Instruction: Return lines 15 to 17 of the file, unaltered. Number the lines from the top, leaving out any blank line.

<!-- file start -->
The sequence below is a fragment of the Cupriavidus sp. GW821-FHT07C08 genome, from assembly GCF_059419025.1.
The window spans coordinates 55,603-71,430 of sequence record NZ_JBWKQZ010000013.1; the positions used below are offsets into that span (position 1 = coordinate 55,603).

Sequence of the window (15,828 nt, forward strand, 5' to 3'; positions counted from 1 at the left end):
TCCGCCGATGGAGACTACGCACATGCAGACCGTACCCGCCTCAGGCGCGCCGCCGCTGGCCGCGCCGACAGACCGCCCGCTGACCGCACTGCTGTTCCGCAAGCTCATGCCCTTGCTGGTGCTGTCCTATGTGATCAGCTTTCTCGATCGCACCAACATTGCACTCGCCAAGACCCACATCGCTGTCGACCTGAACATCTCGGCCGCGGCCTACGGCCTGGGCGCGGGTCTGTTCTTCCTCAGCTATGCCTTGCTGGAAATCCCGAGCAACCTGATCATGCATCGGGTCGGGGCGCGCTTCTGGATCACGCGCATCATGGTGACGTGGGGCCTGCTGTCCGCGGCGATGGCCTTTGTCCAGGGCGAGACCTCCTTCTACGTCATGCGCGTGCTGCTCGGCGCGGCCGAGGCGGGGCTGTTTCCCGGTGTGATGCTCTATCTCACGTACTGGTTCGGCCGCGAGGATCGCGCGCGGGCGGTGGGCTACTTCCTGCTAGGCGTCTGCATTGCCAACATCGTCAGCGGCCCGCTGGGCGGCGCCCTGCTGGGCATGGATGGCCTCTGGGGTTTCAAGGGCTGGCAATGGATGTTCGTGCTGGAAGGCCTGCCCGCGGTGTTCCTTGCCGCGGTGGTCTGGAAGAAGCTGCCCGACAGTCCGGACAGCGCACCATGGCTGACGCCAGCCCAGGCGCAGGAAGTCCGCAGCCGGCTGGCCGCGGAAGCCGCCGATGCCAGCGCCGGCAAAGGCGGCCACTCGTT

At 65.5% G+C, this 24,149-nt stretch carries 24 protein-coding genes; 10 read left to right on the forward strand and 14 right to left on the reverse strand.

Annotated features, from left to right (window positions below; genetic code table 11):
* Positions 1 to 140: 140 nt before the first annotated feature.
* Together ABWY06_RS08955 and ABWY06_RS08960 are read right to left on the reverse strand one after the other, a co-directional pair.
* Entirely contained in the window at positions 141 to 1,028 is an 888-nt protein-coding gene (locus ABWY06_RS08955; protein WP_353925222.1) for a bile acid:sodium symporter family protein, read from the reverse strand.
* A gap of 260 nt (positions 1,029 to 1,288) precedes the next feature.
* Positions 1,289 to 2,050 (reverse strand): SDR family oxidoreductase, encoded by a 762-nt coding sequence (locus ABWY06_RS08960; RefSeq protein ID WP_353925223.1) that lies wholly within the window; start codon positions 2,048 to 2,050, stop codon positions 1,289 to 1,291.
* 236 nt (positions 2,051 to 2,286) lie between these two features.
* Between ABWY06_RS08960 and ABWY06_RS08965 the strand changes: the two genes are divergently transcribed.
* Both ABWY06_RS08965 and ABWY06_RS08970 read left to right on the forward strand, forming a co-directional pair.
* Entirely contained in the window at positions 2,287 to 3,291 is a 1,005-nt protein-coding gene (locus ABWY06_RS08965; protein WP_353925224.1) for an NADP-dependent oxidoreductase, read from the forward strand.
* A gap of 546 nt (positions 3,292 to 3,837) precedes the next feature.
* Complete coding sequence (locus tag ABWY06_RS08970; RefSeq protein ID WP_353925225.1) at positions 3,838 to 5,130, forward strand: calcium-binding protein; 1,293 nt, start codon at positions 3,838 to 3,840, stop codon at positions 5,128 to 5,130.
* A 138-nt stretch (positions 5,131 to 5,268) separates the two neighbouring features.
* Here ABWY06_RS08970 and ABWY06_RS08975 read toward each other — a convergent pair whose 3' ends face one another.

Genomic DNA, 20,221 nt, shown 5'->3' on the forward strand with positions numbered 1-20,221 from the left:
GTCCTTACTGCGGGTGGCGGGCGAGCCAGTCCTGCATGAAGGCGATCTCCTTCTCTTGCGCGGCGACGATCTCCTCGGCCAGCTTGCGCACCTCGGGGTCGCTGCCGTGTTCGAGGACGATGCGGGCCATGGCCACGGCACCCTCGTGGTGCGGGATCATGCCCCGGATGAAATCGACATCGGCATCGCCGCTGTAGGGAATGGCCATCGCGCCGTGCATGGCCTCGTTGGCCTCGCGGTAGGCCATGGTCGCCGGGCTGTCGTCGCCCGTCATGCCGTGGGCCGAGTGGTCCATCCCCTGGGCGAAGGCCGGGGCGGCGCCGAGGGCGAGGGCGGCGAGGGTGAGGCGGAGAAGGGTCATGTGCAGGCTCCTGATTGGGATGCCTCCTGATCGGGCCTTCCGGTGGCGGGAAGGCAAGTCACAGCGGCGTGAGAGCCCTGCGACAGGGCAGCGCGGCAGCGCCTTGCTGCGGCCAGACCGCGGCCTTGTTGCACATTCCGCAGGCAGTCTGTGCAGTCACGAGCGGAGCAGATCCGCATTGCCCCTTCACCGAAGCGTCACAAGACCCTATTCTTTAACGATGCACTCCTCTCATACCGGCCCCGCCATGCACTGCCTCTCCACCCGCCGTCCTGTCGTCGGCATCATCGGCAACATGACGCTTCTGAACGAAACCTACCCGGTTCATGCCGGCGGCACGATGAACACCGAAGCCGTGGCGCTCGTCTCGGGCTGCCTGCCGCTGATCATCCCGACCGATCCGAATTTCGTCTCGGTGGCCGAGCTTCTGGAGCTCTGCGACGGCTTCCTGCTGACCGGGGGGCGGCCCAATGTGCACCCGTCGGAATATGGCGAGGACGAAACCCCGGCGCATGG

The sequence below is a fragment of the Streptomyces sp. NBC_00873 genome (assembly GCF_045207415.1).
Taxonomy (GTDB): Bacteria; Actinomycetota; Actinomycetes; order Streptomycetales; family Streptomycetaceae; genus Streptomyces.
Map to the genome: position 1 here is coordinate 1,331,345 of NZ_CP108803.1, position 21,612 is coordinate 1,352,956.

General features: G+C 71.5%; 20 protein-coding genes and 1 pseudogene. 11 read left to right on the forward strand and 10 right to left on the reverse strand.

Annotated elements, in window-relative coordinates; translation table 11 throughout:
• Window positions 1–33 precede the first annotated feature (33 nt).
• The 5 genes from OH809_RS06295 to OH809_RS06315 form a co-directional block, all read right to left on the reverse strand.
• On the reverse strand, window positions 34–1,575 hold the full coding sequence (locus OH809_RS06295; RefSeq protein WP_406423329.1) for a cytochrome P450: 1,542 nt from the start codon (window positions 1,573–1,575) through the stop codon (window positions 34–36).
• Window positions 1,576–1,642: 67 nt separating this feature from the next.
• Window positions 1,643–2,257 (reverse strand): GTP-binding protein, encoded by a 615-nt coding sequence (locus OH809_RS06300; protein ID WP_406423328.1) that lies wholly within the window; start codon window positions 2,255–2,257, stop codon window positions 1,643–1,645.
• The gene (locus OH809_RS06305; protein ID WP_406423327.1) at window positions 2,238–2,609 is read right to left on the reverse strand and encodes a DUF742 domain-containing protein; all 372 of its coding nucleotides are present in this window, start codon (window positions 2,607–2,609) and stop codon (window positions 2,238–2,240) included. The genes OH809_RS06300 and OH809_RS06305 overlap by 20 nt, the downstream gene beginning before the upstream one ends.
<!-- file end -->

* Entirely contained in the window at positions 2,287 to 3,291 is a 1,005-nt protein-coding gene (locus ABWY06_RS08965; protein WP_353925224.1) for an NADP-dependent oxidoreductase, read from the forward strand.
* A gap of 546 nt (positions 3,292 to 3,837) precedes the next feature.
* Complete coding sequence (locus tag ABWY06_RS08970; RefSeq protein ID WP_353925225.1) at positions 3,838 to 5,130, forward strand: calcium-binding protein; 1,293 nt, start codon at positions 3,838 to 3,840, stop codon at positions 5,128 to 5,130.